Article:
By Jeff Balke
By Ben DuBose
By Ben DuBose
By Sean Pendergast
By Sean Pendergast
By Calvin TerBeek
By Jeff Balke
By Jeff Balke
Unfortunately, anyone interviewing for the Texans opening knew enough to say that the problem wasn't David Carr, it was just that David Carr — as Christian and media-friendly as he was — just wasn't being coached properly. So that meant the Texans would have to endure another season of David Carr.
The upside, in terms of expectations, was that it was all but impossible to get any worse. The downside is that even with improvement, the team, which should by now have been a serious playoff threat, would be happy with only a slightly less-bad record.
With the bar set at that incredibly low level, this was one season where things actually did go about as planned.
Season Highlight: With the first pick in the draft, talk-show stations in the city became endless marathons of whether the Texans should take consensus top man Reggie Bush or hometown favorite Vince Young. They instead picked Mario Williams, a decision Houstonians took calmly and quietly. And by "calmly and quietly," we mean "like Christian Bale on a movie set." Young went on to have a good couple of years, but since then it's become clear — the Texans made the right choice.
But, being the Texans, they couldn't even do something right without alienating three-quarters of their fans first.
Season Lowlight: The Titans, of all teams, drafted Vince Young. In October the Texans went there to play them. Carr was pathetic. When he wasn't being sacked, he was throwing interceptions. It got so bad he was benched, in favor of Sage Rosenfels. Rosenfels immediately threw an interception. Young trotted on the field and threw a TD pass. The tears of Houston fans were bitter and copious; the laughter of Bud Adams was maniacal and dark. In Adams's superbox, someone yelled to turn down the Simpsons, only to discover it was Bud himself sneering "Exxxxxcelllllllent."
Oh, and later in the year defensive lineman Fred Weary got himself Tasered by Houston cops over a traffic stop where no charges were filed.
Inexplicable Moment Which Summed Up the Texans' Futility: The Texans held the New England Patriots to just 230 total yards in their game, an impressive feat against a team led by Tom Brady. Sure, they lost 40-7, but it could have been a lot worse. We guess.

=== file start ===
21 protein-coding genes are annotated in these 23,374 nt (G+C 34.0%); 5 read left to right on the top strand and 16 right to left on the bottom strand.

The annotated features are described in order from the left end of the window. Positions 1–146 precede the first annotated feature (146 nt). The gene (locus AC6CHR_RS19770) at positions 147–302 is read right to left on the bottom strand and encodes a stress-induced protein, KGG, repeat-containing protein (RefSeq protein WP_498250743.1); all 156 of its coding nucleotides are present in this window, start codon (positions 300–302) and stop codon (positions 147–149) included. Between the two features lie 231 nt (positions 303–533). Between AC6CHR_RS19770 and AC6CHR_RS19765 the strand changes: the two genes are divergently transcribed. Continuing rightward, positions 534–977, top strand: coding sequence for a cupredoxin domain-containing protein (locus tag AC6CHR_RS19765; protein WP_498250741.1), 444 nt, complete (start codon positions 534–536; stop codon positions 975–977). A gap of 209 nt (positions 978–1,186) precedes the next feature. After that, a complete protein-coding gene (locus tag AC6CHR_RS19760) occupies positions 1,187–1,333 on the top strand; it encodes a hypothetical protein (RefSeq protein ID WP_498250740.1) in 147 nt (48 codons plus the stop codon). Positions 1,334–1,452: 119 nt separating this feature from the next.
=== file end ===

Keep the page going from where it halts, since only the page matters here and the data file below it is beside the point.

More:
Trend Which Cruelly Gave Hope for the Future: DeMeco Ryans, the team's second draft pick this year (again, no sense picking offensive players), won the NFL Defensive Rookie of the Year award. That's gotta bode good, right? Also, it finally became abundantly clear that it was "boo" that David Carr had been hearing all along, and with good reason. His Texans career, such as it was, was over.
Final Season Record: 6-10. Familiar mediocre territory, but once again the sadistic imp of Hope raised its ugly head. Why, 6-10 was a four-game improvement over 2-14, and if they did that again: playoff time, baby!
The Sixth Season: All Right, This Time We Really Mean It! Playoffs!!
Carr left, and in return the Texans got...Matt Schaub. Fans learned that despite their first assumption, Schaub was not the guy who'll paint your car for $39.95 — that's Earl Scheib. Even without that great deal, Schaub did possess one indisputable advantage — he was not David Carr. Especially, as it turned out, in terms of Carr's ability to generally avoid injuries and stay on the field.
With their first draft pick, the Texans looked at how their consistent policy of picking defensive players had led them nowhere and picked...a defensive player. Amobi Okoye was only 19 years old, trying to play against grown men, but Texans officials were confident he would...he would...Don't ask too many questions, dammit!
For the first time in franchise history, the Texans would head into the season with a quarterback who was 100 percent not David Carr; they were coming off a season in which a new coach led them to a markedly better record; they only needed to make a similar improvement and they'd make a serious run for the playoffs.
Things didn't quite work out as planned.
Season Highlight: The Texans won their first two games of the season, including scoring 34 points against the Carolina Panthers. Since Texans points are the "dog-year" equivalent of NFL points, they essentially rang up about 240 points on the Panthers. Next in to Reliant was the Super Bowl champ Indianapolis Colts. And Texan Jerome Mathis took the opening kickoff 84 yards for a touchdown as the stadium exploded. The season, at that point, had limitless possibilities.
Season Lowlight: Once again it was the Titans doing the damage. The Texans fell behind early and often in their game against Tennessee, yet still managed to put up 29 points in the fourth quarter, thrilling fans in Reliant with the thought of a comeback. As time ran out, though, Titans kicker Rob Bironas set an NFL record with his eighth field goal of the game to eke out a two-point win. Eight field goals? That's like a tortoise beating a hare. Someone oughta write a story about that, or a fable, or something.
Inexplicable Moment Which Summed Up the Texans' Futility: The Texans were at 3-4 on the season, still nursing playoff hopes, when they went into San Diego. Down 7-0, they lined up to punt it from their own 33-yard line. The snap sailed way over punter Matt Turk's head and into the end zone. Turk followed it there and reached the ball, which he could have then kicked out of bounds or fallen on for a safety. Or, possibly, picked it up and scrambled 104 yards for a Texans TD. Instead he attempted to fall on it...and somehow missed. The three or four feet between him and the ball on the ground proved to be too much, and he simply whiffed on his attempt to land on it. A Charger managed the acrobatic feat, however, and San Diego was on its way to a 35-10 victory.